Under the illustrated conditions, there is very little stripping of gallium values at about pH 11 and nearly complete stripping at about pH 12, and likely about 50% stripping at about pH 11.5. This indicates that some extraction is obtainable in pH ranges up to about 12 or so, but extraction is more efficient at pH's near 11 or lower. However, the marginal results can be improved by using higher concentrations of the hydroxamic acid extractant, and the ranges may vary somewhat with the particular extractant or conditions. Moreover, other mechanisms may make some extraction possible at pH's above 12. While the present invention is not limited by theory or mechanism, it is probable the extraction depends mainly upon neutral complexes of gallium with the hydroxamic acid, although charged species can be formed.
An efficient extraction and recovery process can extract Ga with N-organo hydroxamic acid at pH of about 7 to 11, recover the Ga from the extractant by stripping with aqueous alkaline medium at pH of about 11 to about 12, particularly at about 11.5 to 12. The thus-described extraction and recovery process will be particularly useful for recovering gallium from alkaline solution sources of gallium. For example, Baeyer process liquors from an alumina treatment process typically contains 160 grams per liter sodium oxide, 80 grams per liter aluminum oxide and 0.25 grams per liter Ga, and is strongly alkaline. The alkalinity can be adjusted by addition of acid to a pH less than about 11, and the extraction with an N-organo hydroxamic acid can then be conducted efficiently, followed by stripping with an alkaline solution at pH over about 11. Carbonation by treatment with carbon dioxide is a convenient method of adjusting the pH, and such carbonation also causes precipitation of aluminum values.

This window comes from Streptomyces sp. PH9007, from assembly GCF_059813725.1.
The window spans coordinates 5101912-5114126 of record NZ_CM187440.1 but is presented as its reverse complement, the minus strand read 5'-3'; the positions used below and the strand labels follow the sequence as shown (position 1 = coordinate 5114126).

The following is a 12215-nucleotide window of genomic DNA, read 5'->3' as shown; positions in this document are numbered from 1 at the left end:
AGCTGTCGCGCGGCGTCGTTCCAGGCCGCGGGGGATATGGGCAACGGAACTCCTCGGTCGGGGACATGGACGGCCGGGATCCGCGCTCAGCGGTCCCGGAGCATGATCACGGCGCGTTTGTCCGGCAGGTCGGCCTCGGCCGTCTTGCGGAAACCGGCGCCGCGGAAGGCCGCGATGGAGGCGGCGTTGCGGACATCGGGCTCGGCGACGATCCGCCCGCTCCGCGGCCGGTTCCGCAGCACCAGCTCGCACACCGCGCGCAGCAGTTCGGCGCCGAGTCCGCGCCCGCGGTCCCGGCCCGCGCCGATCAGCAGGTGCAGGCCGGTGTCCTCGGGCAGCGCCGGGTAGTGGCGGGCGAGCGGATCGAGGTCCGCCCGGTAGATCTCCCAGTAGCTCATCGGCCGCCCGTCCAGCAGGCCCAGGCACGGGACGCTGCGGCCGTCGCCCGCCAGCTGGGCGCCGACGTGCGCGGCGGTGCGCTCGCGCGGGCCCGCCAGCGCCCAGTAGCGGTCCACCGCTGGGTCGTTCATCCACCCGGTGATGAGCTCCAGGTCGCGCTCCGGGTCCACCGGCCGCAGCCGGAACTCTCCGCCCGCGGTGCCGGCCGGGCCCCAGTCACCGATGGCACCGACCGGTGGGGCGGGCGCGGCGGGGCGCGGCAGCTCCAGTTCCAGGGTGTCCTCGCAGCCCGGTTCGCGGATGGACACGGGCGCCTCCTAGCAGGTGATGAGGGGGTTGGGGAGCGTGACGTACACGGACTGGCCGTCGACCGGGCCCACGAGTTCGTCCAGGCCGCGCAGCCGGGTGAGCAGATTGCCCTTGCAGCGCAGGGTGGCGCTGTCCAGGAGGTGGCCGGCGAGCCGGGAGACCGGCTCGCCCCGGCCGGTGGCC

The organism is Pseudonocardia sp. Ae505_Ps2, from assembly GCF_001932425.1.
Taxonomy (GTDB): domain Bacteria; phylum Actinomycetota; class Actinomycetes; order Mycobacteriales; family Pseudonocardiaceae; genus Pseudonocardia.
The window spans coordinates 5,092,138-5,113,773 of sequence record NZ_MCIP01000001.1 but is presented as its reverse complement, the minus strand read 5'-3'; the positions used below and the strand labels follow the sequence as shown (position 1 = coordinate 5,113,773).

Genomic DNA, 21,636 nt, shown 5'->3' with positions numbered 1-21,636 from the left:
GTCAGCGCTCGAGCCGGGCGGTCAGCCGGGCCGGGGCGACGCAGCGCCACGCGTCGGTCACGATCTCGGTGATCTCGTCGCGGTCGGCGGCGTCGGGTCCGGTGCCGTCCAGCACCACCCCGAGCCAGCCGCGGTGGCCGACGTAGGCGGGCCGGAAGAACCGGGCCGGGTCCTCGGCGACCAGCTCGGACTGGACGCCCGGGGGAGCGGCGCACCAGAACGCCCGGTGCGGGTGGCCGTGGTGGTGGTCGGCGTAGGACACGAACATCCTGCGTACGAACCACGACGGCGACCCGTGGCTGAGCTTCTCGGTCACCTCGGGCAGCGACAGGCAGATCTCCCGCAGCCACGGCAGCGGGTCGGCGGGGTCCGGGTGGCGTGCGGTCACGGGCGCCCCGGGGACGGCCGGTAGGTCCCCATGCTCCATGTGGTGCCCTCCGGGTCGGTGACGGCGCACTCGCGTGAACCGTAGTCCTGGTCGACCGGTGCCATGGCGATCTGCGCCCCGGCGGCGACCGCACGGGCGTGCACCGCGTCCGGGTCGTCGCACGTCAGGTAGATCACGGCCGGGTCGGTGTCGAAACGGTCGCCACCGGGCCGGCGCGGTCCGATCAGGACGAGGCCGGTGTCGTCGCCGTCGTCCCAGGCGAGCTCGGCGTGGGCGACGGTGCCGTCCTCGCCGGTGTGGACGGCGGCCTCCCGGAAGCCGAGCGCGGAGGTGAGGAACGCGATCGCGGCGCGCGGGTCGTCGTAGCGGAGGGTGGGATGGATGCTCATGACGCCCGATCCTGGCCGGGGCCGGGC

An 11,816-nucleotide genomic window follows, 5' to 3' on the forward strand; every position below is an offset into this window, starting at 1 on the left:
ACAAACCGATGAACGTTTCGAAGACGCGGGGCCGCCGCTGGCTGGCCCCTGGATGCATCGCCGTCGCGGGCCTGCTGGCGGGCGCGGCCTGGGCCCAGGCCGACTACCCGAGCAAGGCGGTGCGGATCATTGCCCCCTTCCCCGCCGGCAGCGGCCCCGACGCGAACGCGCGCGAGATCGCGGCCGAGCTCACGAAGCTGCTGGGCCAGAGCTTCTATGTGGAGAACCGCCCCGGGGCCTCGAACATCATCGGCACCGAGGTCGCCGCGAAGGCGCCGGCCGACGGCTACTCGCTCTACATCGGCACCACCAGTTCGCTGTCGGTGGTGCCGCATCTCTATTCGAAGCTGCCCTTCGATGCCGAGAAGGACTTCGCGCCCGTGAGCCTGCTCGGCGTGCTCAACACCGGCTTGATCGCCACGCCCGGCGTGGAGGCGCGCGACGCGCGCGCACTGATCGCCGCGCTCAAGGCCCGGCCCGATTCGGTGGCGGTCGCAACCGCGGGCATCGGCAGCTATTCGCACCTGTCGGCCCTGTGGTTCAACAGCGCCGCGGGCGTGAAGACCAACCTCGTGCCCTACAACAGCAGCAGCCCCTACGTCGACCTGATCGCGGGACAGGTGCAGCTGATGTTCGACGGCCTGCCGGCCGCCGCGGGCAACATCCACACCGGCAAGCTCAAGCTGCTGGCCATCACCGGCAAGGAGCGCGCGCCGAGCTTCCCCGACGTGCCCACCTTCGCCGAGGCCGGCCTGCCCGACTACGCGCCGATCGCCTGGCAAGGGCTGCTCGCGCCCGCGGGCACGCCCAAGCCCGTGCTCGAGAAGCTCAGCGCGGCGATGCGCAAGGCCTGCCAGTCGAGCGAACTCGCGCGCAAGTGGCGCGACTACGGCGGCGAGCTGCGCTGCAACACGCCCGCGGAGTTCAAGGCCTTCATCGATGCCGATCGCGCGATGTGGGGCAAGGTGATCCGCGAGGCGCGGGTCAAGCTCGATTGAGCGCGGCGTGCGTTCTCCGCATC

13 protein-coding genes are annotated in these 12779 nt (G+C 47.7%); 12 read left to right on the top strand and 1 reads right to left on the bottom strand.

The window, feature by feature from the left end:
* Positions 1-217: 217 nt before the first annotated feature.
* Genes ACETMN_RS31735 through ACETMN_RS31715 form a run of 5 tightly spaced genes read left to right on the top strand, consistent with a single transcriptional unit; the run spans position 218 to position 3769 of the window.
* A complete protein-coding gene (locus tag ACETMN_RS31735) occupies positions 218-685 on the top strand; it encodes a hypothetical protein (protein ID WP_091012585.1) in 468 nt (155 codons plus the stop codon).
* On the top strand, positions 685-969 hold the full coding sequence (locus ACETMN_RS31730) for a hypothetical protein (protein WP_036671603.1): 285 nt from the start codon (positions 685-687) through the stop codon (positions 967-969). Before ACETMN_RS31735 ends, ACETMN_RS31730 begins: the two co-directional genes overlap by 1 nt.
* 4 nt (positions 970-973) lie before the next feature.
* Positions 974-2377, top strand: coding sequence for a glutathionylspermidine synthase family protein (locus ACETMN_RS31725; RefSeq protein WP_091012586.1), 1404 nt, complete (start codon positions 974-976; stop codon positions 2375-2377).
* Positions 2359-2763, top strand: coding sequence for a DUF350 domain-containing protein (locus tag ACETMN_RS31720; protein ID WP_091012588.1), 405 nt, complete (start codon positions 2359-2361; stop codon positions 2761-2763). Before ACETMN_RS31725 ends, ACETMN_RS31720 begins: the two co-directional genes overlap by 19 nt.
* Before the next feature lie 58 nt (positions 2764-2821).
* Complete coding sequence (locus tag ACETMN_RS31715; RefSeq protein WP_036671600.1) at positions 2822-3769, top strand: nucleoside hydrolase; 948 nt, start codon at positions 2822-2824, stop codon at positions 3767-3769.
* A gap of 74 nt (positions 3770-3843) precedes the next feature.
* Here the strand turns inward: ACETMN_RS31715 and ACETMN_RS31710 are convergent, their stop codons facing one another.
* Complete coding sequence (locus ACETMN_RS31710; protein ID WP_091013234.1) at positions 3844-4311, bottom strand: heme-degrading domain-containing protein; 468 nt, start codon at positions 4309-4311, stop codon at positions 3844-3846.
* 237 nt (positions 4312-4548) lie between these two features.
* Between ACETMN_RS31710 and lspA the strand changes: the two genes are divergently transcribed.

It is also feasible to convert gallium salt-containing solutions from acid sources to alkaline solutions for extraction.
For example, the acid leachate from treatment of phosphate treater dust can be neutralized and made alkaline by addition of KOH or NaOH and the gallium values can then be extracted by contact with an organic medium containing N-organo hydroxamic acid. The alkalinization will cause some phosphate salts to precipitate or form a high solids slurry and it will be desirable to remove the solids by filtration. While the gallium can be extracted at pH's from about 7 to about 11 or so, it will be desirable with such phosphate solutions to operate at about pH 10 or above to have the advantage of other salt solubilities. Ordinarily it will be preferable to extract gallium from treater dust leachate under acid conditions, and avoid solids-handling operations. However, at times there may be reasons for operating under alkaline conditions, or particular side-products which are wanted.